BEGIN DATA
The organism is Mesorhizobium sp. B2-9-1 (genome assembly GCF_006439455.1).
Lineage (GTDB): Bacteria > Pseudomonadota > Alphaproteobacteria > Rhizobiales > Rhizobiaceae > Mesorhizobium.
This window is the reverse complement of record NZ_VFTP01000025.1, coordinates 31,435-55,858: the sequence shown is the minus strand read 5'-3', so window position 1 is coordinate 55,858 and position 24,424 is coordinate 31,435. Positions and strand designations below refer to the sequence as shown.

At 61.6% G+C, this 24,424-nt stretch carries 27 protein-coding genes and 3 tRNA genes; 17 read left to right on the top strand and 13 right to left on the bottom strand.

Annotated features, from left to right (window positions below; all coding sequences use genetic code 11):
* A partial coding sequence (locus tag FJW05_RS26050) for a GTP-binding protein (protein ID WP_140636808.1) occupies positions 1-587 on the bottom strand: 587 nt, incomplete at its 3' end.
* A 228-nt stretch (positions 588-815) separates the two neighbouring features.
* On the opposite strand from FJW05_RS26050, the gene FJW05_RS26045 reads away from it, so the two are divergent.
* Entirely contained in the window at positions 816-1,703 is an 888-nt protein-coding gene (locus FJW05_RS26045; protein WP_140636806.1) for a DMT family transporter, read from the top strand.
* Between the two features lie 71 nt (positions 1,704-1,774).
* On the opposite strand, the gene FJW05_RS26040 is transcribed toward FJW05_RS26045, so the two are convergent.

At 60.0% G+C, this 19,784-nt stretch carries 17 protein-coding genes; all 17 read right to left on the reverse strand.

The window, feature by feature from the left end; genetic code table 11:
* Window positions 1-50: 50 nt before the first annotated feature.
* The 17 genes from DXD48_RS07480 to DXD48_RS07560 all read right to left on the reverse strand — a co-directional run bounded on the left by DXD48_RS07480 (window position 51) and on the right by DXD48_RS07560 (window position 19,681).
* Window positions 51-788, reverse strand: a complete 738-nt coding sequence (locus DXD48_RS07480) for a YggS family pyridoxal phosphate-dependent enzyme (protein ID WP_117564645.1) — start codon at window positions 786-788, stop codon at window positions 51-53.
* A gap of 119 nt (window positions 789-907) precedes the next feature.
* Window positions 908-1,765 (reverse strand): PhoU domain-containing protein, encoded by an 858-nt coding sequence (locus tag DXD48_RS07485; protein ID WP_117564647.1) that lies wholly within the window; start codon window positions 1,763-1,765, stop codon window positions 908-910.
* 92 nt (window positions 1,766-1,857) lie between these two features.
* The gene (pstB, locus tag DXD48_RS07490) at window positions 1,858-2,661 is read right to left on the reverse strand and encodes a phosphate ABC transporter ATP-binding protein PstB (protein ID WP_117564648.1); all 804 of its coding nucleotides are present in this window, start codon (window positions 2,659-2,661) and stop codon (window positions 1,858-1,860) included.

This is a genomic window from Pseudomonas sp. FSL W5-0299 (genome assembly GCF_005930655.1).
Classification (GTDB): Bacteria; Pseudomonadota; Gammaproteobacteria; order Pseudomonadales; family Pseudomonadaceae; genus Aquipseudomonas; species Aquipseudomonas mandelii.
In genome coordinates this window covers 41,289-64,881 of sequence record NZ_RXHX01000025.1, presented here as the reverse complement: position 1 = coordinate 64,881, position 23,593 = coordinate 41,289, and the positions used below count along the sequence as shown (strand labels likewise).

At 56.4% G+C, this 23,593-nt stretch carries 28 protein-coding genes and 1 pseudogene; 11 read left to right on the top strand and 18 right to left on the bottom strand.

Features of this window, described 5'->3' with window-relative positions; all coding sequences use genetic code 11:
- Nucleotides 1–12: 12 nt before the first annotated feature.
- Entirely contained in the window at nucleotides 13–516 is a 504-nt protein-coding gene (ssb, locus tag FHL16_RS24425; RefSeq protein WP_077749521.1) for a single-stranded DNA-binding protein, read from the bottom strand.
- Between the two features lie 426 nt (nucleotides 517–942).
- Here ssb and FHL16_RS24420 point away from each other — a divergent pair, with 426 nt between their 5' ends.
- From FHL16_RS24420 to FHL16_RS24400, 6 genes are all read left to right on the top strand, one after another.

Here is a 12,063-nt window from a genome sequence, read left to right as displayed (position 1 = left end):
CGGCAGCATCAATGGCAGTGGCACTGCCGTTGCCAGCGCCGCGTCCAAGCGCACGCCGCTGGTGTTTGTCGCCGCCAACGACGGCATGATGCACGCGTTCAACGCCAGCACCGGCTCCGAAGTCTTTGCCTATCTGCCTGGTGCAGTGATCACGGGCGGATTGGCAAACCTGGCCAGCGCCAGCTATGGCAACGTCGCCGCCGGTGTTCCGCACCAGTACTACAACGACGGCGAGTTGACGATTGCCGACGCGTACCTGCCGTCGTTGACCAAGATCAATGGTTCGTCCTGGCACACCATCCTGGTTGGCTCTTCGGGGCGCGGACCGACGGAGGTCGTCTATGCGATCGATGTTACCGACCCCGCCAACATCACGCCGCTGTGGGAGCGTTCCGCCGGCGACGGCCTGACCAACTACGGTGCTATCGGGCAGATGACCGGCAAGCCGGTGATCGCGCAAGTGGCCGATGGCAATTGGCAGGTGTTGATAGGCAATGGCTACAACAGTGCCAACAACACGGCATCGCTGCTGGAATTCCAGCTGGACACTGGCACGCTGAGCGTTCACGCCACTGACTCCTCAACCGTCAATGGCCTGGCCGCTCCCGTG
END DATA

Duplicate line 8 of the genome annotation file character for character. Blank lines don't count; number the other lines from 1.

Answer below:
* On the opposite strand from FJW05_RS26050, the gene FJW05_RS26045 reads away from it, so the two are divergent.